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Accel leads $21M investment in UK care home marketplace Lottie

Accel leads $21M investment in UK care home marketplace Lottie


The U.K. care home sector was pegged as £7.7 billion market in 2021, according to most recent estimates, yet capacity is shrinking at a time when the average age of the general population continues to grow.

Throw into the mix a lack of transparency over pricing and service availability, and it’s clear that families looking for the the most suitable care home for their elderly loved ones face mounting challenges. This is something that Lottie is setting out address, with an online marketplace that helps those seeking care find the best care homes and services for their needs, while also catering to additional categories such as home-care.

Founded out of London in 2021 by brothers Will and Chris Donnelly, Lottie claims some 500,000 monthly users, which it says represents 300 percent growth over the past 12 months. Following on from a $7 million funding round last year, the company today announced it has raised $21 million (£16.35 million) in a Series A round of funding led by U.S. VC giant Accel, with participation from existing backer General Catalyst.

Found lacking

The social care sector has not been hugely disrupted by the digital revolution these past few decades, with families typically having to liaise directly with local care services, or use directories and websites such as Care UK or Carehome.co.uk which don’t always have all the information that a care-seeker might need, such as pricing and real-time availability.

Last year, Lottie acquired a care home software company called Found, which many care homes already used to manage the occupancy and CRM side of their business. Off the back of this, Lottie is now offering real-time service availability, only displaying listings that have actual capacity — which is a major time-saving for situations where families need to find a care home quickly.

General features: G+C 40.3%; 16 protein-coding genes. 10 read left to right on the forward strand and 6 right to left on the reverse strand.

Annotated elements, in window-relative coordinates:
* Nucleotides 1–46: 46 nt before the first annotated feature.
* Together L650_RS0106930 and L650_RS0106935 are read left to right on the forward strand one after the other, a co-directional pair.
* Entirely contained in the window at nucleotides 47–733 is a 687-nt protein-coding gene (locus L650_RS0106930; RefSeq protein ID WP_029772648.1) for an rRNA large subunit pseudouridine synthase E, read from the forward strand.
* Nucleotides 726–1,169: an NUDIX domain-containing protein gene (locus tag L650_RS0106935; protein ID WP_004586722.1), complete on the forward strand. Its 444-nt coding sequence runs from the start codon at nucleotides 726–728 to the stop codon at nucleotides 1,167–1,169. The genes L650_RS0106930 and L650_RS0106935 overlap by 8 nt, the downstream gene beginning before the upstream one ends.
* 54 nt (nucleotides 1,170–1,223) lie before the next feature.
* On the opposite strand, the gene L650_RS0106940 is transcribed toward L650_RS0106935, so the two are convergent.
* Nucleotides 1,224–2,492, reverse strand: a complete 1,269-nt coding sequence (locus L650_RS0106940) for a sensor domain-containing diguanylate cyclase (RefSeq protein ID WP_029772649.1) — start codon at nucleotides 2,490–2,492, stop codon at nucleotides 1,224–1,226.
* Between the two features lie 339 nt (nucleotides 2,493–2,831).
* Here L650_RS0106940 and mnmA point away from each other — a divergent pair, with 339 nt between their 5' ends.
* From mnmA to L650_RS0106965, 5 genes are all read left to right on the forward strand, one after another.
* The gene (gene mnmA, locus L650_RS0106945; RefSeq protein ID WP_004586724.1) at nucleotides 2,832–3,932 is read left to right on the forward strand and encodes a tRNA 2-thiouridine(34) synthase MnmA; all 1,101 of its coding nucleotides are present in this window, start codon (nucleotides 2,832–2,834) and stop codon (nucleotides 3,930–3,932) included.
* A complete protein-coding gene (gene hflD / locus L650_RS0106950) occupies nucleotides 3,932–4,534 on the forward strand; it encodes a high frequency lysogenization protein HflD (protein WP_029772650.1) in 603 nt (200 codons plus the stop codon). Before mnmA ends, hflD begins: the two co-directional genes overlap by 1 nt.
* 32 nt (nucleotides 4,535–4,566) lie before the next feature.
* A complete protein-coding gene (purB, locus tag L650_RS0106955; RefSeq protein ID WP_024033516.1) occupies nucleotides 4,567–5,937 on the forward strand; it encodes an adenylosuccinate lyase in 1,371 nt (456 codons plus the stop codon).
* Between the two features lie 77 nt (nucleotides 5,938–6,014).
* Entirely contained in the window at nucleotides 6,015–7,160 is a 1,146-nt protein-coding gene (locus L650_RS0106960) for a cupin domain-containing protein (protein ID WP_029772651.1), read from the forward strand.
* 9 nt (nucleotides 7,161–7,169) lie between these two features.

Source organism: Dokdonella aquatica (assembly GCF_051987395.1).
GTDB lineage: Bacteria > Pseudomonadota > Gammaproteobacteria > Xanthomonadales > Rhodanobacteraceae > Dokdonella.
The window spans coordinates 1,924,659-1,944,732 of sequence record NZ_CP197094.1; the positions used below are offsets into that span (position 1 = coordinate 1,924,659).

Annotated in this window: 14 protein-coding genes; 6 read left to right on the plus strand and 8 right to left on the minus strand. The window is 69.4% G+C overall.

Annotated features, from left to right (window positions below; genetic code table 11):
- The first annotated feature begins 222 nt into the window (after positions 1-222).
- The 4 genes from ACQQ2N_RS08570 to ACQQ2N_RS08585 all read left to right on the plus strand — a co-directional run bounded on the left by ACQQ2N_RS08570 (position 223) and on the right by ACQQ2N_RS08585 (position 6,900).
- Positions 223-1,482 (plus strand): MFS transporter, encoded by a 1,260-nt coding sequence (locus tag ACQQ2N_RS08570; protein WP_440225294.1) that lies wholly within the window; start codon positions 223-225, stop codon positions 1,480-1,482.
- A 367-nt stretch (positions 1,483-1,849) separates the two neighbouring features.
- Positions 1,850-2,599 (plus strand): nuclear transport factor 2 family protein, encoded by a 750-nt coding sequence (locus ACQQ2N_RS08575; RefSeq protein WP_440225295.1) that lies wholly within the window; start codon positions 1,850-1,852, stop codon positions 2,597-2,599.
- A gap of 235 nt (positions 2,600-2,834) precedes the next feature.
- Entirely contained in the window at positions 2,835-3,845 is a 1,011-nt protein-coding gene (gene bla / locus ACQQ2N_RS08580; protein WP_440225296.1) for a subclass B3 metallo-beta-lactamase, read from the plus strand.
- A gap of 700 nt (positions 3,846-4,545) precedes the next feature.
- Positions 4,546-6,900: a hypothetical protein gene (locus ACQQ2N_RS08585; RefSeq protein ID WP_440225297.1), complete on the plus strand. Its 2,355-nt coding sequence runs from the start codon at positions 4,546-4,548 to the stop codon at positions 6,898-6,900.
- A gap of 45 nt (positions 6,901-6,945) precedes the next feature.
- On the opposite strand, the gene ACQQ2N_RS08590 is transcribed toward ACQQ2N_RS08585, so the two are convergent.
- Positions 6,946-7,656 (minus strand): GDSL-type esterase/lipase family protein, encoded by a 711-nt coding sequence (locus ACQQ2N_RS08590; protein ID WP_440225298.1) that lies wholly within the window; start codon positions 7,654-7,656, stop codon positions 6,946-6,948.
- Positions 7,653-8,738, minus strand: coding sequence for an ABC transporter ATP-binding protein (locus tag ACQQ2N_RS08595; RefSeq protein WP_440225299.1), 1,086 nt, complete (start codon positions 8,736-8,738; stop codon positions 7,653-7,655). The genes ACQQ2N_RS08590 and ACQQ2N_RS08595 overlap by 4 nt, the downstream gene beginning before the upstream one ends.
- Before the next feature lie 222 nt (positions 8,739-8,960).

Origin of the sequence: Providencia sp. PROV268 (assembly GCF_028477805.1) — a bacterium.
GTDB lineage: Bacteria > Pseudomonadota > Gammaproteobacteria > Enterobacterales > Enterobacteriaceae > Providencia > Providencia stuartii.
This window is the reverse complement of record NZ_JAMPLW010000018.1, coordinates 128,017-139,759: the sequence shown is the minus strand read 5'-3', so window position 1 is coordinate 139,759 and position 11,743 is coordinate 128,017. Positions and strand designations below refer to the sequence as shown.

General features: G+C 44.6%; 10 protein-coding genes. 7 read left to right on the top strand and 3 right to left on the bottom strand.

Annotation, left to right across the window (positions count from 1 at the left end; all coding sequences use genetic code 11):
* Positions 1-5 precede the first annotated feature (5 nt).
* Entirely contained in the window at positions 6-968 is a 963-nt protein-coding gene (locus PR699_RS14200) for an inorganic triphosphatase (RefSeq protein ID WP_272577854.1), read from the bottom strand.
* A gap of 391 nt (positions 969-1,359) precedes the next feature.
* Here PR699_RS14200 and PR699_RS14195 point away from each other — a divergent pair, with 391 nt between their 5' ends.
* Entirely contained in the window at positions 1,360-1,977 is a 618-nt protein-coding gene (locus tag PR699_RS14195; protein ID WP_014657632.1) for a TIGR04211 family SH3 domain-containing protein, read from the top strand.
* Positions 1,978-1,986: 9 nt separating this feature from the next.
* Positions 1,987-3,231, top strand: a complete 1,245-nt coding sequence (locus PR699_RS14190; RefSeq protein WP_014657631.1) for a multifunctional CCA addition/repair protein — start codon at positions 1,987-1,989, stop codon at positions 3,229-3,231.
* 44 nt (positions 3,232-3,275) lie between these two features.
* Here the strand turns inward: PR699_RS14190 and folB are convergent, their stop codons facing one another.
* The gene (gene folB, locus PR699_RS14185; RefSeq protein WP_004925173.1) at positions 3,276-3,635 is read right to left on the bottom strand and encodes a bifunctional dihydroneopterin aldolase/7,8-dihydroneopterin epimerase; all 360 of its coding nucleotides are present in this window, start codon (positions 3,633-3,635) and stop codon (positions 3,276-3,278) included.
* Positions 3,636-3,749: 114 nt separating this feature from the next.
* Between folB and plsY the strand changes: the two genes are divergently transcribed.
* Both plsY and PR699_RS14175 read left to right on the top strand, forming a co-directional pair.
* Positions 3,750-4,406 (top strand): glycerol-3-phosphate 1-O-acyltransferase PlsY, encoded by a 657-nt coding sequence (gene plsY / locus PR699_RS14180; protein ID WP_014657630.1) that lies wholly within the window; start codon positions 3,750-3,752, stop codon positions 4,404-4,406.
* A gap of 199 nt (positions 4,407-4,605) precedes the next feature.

“Prior to Lottie, and based on our research, families would find themselves contacting an average of six services before reaching a service that had availability and could meet their care requirements,” Lottie co-founder and co-CEO Will Donnelly explained to TechCrunch. “By contrast, Lottie allows families to instantly connect with services accepting new clients today, and therefore supercharges the search process.”

Lottie listing

Lottie listing Image Credit: Lottie

With Found integrated into its marketplace, Lottie can offer care providers a holistic platform for managing enquiries, customer relationships, occupancy, financials, and more. This also means that in the future, Lottie will manage payments, so that families can pay directly through the platform similar to other booking marketplaces.

“In addition to this, Found will allow Lottie to digitise the viewing, health assessment and referencing stages of the booking process, all of which remain offline today and are currently undertaken via manual means,” Donnelly said.

Lottie / Found: Dashboard

Lottie / Found: Dashboard Image Credit: Lottie

In terms of business model, Lottie monetizes via several streams. Through its core marketplace, care providers are currently charged for lead generations and billed on a pay-per-query basis.

“This charge model supports Lottie in giving care seekers access to care services with immediate vacancies, as providers will turn off their listings once they’re service is at full capacity, and they no longer wish to pay for additional new enquiries,” Donnelly said.

But with Lottie shifting to a marketplace model via its Found integration, it will soon take a percentage fee from the duration of each residency booked through the Lottie platform. And as a SaaS company, Lottie will also be charging care providers for using its software, with a subscription model in place starting at £150 per month.

Expansion

While Lottie is entirely focused on the UK care home market for now, the fact that it has secured two major U.S. VC firms as backers, who between them have invested in the likes of Spotify, Slack, Atlassian, AirBnb, and Snap, is somewhat telling of its global aspirations. However, Donnelly said that he doesn’t envision the company looking to international markets until 2025.

“International expansion is on our radar, and it was a key reason for why we have strategically aligned ourselves with two global venture capital funds,” Donnelly said. “The U.S. market will offer Lottie’s first route to international expansion due to the similar market characteristics.”

With another $21 million in the bank, taking its total funding to $31 million to date, the company said that it plans to double its headcount to more than 100 by the end of next year as it builds out its tech.

“While we will grow all departments, Lottie’s main hiring focus is on expanding our product and engineering teams,” Donnelly said. “With the additional funding, Lottie plans to build out Found to be a comprehensive home operating system and modular solution, meaning providers no longer need to use multiple software’s to manage their operations and instead can just use one single system — that being Found.”



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